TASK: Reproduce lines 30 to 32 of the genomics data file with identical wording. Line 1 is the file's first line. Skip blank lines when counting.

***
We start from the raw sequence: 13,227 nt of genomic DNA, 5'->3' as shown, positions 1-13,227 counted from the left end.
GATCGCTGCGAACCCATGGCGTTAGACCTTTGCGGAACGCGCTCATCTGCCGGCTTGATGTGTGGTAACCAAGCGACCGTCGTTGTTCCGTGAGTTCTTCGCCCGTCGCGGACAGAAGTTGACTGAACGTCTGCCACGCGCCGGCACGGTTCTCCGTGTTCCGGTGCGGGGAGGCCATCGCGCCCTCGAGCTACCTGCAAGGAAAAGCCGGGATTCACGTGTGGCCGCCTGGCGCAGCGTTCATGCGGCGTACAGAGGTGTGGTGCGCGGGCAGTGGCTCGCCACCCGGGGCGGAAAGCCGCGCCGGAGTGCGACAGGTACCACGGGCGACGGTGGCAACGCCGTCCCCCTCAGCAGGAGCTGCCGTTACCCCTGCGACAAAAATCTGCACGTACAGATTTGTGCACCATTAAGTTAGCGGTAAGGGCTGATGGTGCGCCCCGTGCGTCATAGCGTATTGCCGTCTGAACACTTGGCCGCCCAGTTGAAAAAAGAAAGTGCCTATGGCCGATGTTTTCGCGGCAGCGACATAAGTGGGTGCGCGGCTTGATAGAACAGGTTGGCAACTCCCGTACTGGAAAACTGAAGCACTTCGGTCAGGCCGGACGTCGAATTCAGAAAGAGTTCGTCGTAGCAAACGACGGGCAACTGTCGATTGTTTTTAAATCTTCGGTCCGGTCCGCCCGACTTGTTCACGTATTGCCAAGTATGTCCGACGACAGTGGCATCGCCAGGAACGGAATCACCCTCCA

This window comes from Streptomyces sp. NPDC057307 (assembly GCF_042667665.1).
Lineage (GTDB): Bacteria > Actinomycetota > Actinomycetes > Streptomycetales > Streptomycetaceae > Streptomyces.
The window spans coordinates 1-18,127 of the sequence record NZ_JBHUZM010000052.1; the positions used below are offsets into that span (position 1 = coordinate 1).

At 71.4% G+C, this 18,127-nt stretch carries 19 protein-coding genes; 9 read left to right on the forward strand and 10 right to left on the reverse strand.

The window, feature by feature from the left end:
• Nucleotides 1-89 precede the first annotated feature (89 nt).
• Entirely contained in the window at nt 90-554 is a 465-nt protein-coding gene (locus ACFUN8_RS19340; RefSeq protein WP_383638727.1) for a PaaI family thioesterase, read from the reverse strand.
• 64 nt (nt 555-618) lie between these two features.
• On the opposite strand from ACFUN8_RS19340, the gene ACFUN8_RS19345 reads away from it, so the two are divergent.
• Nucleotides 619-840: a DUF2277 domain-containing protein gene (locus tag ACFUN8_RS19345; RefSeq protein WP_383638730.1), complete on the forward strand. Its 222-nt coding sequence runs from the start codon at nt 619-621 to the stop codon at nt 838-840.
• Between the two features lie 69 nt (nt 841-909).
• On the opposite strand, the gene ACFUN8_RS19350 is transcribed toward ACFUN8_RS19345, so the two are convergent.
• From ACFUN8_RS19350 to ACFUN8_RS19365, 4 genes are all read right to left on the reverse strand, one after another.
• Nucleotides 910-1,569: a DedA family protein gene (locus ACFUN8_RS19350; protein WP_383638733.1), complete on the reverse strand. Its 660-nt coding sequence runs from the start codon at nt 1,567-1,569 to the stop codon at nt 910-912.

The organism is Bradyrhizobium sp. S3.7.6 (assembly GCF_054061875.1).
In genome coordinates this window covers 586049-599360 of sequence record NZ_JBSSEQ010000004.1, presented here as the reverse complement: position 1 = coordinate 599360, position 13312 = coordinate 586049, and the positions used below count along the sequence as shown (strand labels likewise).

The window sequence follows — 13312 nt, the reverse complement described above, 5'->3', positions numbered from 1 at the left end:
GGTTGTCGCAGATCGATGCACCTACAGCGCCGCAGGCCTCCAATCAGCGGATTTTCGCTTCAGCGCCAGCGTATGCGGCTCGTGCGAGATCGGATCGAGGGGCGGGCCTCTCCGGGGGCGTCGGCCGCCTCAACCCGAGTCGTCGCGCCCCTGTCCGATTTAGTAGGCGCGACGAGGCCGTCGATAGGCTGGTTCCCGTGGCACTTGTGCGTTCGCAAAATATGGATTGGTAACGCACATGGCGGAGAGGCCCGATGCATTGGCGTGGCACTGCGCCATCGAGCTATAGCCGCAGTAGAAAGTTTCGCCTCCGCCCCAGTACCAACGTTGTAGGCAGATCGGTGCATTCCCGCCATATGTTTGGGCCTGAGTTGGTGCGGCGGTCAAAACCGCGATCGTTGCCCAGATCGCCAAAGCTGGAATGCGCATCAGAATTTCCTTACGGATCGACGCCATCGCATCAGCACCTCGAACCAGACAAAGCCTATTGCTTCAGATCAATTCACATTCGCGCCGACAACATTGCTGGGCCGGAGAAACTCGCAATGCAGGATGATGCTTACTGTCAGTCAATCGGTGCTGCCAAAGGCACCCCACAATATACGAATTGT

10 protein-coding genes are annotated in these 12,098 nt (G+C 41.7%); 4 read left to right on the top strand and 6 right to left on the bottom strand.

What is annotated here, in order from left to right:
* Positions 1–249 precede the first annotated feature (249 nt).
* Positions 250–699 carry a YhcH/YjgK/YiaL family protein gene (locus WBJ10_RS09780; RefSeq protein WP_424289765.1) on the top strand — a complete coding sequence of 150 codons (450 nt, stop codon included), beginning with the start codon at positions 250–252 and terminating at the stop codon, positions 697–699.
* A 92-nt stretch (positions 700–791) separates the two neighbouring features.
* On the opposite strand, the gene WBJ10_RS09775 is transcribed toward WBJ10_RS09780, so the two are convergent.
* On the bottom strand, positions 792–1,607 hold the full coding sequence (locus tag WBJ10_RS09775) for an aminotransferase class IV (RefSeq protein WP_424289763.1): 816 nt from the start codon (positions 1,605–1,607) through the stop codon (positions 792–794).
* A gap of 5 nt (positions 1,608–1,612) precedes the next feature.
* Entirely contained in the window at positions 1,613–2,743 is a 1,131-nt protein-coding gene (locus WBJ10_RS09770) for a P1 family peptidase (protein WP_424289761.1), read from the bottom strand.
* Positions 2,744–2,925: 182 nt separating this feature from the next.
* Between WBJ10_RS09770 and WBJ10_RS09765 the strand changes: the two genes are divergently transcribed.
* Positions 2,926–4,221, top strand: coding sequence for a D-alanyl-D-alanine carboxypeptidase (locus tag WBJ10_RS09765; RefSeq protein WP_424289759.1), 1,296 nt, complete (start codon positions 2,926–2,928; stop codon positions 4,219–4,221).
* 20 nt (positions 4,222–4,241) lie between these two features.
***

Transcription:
* Positions 2,744–2,925: 182 nt separating this feature from the next.
* Between WBJ10_RS09770 and WBJ10_RS09765 the strand changes: the two genes are divergently transcribed.
* Positions 2,926–4,221, top strand: coding sequence for a D-alanyl-D-alanine carboxypeptidase (locus tag WBJ10_RS09765; RefSeq protein WP_424289759.1), 1,296 nt, complete (start codon positions 2,926–2,928; stop codon positions 4,219–4,221).